Game Development Reference
In-Depth Information
Sorting is a game mechanic that is usually found with matching. It entails
moving objects around to position them in a specific order or to match them.
The game of memory does not including sorting, but solitaire does as the
player sorts through the deck of cards to arrange them into suits.
For either mechanic there must be visual clues as to how the player should
be sorting or matching game objects. For example, in Dr. Mario 64, the good
doctor throws colored vitamins shaped like pills into a jar full of viruses. When
four or more viruses and vitamins line up, they disappear. For this level of
simplistic matching and sorting, iconic art is used throughout. For example,
in Dr. Mario 64 , the vitamin pills look like capsules and the viruses are small
colored squares with sick and angry looking faces.
It is important to engage the player in these games with logical icons. If items
need to be matched or sorted, they should look similar in appearance or have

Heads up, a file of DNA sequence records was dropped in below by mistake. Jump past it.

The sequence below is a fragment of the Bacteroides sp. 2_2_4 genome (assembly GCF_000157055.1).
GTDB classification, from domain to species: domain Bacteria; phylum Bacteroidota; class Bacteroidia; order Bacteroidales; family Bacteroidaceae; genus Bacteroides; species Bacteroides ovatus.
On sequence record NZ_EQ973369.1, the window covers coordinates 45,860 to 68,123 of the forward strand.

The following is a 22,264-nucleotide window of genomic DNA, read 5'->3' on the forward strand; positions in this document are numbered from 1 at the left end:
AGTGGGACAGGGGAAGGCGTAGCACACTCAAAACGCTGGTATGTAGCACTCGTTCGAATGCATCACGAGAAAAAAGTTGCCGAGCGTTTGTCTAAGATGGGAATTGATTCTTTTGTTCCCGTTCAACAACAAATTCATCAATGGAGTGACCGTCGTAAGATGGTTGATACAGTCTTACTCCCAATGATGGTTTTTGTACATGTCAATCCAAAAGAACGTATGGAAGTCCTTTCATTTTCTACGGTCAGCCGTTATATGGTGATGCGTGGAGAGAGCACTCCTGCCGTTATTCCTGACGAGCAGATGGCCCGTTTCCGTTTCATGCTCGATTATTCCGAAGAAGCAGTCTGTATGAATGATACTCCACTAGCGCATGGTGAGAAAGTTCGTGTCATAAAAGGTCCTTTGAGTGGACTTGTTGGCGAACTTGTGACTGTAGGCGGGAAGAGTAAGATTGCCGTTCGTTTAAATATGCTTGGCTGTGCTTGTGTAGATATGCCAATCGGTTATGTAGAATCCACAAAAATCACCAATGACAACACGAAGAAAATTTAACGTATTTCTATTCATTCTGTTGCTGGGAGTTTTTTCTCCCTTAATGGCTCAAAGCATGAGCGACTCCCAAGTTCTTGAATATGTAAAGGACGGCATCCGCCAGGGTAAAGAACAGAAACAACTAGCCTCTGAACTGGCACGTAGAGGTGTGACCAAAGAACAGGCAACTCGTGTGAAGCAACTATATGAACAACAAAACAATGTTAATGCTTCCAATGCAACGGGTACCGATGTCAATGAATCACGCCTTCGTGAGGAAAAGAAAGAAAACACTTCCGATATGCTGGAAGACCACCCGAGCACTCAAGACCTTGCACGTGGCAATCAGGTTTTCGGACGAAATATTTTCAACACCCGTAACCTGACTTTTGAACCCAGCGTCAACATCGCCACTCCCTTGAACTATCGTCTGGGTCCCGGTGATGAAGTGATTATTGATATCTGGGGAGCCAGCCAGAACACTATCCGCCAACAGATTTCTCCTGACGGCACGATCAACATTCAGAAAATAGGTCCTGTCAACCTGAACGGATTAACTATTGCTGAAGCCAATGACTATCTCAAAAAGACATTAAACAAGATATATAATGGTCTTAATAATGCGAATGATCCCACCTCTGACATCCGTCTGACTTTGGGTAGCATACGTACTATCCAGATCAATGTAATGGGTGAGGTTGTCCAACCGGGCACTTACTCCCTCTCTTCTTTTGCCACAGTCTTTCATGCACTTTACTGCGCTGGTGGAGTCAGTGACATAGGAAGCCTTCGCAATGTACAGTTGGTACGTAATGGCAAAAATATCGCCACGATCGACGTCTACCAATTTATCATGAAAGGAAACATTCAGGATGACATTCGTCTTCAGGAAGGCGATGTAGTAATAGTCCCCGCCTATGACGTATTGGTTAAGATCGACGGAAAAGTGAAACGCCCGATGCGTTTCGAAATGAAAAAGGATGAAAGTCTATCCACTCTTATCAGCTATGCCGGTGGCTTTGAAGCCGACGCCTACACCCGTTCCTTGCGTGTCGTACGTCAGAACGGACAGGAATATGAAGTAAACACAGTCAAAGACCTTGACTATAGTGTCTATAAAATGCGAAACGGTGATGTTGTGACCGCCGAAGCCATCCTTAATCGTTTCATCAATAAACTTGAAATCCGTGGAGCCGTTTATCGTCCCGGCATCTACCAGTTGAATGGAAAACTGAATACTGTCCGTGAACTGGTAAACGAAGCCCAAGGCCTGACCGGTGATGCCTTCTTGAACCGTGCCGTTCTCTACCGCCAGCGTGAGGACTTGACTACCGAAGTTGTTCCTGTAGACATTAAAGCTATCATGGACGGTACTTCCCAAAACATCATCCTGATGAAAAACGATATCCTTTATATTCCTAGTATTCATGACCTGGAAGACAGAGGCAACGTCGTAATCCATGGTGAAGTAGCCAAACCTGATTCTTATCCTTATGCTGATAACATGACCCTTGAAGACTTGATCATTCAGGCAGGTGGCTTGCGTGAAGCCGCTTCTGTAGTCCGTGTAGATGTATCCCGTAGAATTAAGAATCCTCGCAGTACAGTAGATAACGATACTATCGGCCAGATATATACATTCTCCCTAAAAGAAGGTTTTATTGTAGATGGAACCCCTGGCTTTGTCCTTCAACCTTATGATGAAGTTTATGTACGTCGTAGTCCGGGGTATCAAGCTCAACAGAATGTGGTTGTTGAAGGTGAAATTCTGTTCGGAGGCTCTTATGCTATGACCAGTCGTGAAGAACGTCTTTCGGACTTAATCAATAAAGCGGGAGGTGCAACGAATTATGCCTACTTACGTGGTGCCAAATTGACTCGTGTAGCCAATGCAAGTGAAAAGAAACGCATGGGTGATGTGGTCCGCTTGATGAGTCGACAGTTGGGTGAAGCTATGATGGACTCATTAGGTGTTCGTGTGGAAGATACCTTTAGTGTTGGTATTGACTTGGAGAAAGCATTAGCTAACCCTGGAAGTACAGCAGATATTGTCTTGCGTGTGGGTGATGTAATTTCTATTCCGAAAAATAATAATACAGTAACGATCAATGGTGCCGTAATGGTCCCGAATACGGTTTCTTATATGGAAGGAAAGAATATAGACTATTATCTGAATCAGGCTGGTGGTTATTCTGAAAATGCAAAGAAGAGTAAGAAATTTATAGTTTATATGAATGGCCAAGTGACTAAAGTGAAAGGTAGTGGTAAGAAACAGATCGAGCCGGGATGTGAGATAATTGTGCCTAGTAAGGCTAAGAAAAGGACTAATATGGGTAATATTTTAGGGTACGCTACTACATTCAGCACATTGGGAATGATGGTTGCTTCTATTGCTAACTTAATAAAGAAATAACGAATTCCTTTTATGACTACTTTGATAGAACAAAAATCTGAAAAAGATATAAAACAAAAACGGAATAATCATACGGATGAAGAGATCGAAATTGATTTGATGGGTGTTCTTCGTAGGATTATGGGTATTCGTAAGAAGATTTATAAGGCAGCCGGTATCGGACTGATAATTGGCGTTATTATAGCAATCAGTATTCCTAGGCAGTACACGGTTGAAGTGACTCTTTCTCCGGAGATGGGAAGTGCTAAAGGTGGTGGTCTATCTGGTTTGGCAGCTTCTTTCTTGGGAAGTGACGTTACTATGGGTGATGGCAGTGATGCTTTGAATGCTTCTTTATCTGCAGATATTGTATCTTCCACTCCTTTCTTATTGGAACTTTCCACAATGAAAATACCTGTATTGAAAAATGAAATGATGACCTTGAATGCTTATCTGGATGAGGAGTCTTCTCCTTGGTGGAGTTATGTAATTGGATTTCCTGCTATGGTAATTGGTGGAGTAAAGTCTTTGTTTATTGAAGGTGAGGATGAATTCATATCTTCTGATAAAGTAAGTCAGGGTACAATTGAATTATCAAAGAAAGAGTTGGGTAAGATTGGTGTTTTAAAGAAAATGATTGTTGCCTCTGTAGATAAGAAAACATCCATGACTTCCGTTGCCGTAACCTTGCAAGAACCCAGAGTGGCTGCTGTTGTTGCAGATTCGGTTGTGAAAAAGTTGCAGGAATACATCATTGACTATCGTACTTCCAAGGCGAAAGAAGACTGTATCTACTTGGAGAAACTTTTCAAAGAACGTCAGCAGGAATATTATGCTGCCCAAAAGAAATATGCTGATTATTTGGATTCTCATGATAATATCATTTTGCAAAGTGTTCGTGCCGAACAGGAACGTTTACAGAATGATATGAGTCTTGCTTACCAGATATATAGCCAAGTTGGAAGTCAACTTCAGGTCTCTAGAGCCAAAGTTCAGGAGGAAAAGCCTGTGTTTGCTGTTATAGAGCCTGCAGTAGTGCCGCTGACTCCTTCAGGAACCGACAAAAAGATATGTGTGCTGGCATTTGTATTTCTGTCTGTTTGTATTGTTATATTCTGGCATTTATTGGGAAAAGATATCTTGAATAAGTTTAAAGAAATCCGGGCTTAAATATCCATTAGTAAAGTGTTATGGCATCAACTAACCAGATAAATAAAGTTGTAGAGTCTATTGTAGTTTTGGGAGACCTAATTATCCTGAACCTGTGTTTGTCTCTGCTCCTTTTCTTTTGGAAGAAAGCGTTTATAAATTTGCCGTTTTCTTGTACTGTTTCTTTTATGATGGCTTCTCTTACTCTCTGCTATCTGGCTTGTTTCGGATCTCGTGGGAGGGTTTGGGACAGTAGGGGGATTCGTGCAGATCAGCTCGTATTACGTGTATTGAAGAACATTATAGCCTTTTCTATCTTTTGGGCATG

very clear shared characteristics that make them part of a particular group. If
leaving a player to guess what matches with what or what goes where is not
the objective of your game, don't make it one.
Unity Hands On
Matching and Sorting
In this hands-on session you are going to create a game that involves
matching and sorting. Balls of different colors will fall down the screen.
At the bottom of the screen will be four different-colored containers. The
player will be required to use the mouse to sort the balls horizontally
so that they eventually land in the container that matches their color.
Halfway down the screen a bar will appear. The player will only be able to
change the horizontal position of the balls while they are above the bar.
Points are accrued for each correctly sorted ball.
Step 1. Download Chapter Four/Matching.zip from the Web site. Unzip
and open the project in Unity. Open the scene called maingame . Play
it and you will see a Score area and a quit button. The quit button will
take you back to the main menu where you can press the play button
to get back to the main game screen.
Step 2. Download Chapter Four/Beaker.blend from the Web site. Add it
to the project.
Step 3. Add the beaker to the Scene. Position it at (0,0,10) where it will
become visible in the Game.
Step 4. Add a GameObject > Create Other > Directional Light to the
scene.
Step 5. Create a new Material to the Project. Set its shader to Transparent/
Diffuse. Set the main color to red and give it an alpha value of 100.
Step 6. Put the red material on the beaker.
Step 7. Add three other beakers to the Scene and give them the
colors green, blue, and yellow.
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